I gotta give the Mises Institute some props for writing a more pop-culture article on libertarianism these days. Normally their papers are the type of dry analysis that only a policy-wonk would willingly subject themselves to.
Today’s article is a little more offbeat and fun, with a mock-serious analysis of the austro-libertarian aspects of the Vulcan race from Star Trek, the original series:
Here’s the scenario: In about 100 years the last tiny group of fugitive Austrians come up with two brilliant plans. The first is to escape the Earth using gravitic wave engines, and the second is to wear prosthetic wax ears and bad haircuts for the rest of time, to avoid being spotted by the rest of humanity when it eventually catches up with the Austrian Diaspora.
How do I know this scenario to be true? The clues are there. All you have to do is examine Vulcan wisdom, via Spock’s own recorded quotations, sent back to us via a cunning time capsule process and inserted into the famous TV series to help us eventually escape the thrall of the state.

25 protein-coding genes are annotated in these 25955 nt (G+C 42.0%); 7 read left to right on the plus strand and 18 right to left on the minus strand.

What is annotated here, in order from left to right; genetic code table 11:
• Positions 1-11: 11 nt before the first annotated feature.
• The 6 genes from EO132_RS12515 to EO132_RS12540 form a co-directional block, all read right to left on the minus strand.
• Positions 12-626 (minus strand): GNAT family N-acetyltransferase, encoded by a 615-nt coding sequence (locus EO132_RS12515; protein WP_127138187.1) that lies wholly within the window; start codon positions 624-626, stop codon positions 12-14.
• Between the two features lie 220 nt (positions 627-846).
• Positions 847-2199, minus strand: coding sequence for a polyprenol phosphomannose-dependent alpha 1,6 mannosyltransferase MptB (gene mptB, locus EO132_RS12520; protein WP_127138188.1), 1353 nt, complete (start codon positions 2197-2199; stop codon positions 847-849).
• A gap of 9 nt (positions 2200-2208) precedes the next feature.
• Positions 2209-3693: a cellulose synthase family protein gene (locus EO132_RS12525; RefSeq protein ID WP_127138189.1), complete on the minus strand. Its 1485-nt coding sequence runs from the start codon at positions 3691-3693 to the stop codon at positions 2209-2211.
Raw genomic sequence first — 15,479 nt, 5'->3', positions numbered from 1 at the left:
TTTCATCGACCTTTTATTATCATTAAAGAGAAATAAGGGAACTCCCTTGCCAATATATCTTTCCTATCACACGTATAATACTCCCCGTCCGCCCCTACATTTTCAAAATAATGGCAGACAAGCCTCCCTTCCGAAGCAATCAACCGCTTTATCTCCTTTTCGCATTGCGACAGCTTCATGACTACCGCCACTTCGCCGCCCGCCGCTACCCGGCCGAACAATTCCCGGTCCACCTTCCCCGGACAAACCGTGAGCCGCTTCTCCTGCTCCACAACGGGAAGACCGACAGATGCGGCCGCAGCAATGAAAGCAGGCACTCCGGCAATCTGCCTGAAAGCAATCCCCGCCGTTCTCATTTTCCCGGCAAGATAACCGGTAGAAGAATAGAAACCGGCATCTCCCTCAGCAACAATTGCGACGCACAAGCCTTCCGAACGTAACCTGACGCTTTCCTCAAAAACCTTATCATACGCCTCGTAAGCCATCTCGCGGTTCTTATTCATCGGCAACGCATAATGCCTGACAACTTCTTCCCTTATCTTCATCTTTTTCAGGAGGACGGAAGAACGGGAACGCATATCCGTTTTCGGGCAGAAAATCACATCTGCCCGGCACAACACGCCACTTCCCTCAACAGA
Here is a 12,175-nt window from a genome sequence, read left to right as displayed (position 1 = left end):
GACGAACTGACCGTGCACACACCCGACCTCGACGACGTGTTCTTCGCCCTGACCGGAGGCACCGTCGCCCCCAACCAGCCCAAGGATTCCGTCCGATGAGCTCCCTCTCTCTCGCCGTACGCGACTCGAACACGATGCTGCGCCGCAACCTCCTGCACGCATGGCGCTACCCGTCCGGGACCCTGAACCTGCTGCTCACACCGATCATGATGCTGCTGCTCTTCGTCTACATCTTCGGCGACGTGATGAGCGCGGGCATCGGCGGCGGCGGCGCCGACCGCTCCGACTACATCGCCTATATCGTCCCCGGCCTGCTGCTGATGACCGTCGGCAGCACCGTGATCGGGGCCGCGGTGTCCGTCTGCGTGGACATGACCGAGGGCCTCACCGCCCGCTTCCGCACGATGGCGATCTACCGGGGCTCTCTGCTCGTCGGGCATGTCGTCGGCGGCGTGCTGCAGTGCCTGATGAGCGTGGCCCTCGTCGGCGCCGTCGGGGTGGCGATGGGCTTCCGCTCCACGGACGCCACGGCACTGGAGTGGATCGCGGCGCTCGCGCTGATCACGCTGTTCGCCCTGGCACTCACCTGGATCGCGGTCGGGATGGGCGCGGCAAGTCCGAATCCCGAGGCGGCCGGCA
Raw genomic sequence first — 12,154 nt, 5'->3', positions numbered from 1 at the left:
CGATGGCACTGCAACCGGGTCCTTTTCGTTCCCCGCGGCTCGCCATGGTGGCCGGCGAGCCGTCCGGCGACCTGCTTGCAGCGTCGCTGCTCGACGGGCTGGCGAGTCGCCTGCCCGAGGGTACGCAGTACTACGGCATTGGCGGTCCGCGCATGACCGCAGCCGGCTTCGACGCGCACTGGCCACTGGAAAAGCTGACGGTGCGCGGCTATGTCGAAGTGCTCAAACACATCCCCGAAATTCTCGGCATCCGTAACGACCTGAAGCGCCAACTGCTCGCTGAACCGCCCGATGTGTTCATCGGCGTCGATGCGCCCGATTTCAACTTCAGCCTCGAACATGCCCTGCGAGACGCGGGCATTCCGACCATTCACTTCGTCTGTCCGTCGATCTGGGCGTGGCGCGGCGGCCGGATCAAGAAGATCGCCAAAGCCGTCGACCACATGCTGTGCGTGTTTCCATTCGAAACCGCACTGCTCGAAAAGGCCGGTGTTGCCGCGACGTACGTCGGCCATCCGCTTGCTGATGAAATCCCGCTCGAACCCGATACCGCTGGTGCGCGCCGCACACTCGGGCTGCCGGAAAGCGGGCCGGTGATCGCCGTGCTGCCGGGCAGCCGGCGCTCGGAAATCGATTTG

Ok, scratch that, it’s still kinda dry. I also have no idea what the difference is between an austro-libertarian and the garden variety libertarians, but at least they’re trying a different approach, so props for that.
Update: of Spock’s style of reason and logic libertarianism a while ago:
Don’t be a Libertarian Spock. Spocks are logical but damn hard to connect with or feel anything for. Voters need your other half too – when they connect with you emotionally first, it’s a LOT easier to sell them on liberty.
Spock had a lot to learn from Captain Kirk on the essence of “humanity.”